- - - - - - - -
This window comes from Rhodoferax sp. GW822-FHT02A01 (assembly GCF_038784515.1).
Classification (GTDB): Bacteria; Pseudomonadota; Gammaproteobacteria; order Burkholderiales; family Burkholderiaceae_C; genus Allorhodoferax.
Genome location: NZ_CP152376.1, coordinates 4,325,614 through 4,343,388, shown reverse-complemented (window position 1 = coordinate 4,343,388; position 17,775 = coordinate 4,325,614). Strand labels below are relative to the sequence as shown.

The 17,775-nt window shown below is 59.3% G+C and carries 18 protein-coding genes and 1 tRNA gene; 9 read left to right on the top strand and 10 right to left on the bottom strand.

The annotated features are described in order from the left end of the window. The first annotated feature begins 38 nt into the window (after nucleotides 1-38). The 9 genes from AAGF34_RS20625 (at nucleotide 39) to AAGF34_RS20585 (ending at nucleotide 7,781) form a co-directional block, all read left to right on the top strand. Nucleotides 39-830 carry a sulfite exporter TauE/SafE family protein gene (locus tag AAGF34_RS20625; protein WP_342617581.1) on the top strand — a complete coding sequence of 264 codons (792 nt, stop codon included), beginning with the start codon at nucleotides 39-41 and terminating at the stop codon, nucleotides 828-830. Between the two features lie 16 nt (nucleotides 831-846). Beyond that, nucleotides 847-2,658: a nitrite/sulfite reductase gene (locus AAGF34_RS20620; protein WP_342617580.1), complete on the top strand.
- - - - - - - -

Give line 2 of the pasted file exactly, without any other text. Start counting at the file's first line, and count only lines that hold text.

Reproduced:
Classification (GTDB): Bacteria; Pseudomonadota; Gammaproteobacteria; order Burkholderiales; family Burkholderiaceae_C; genus Allorhodoferax.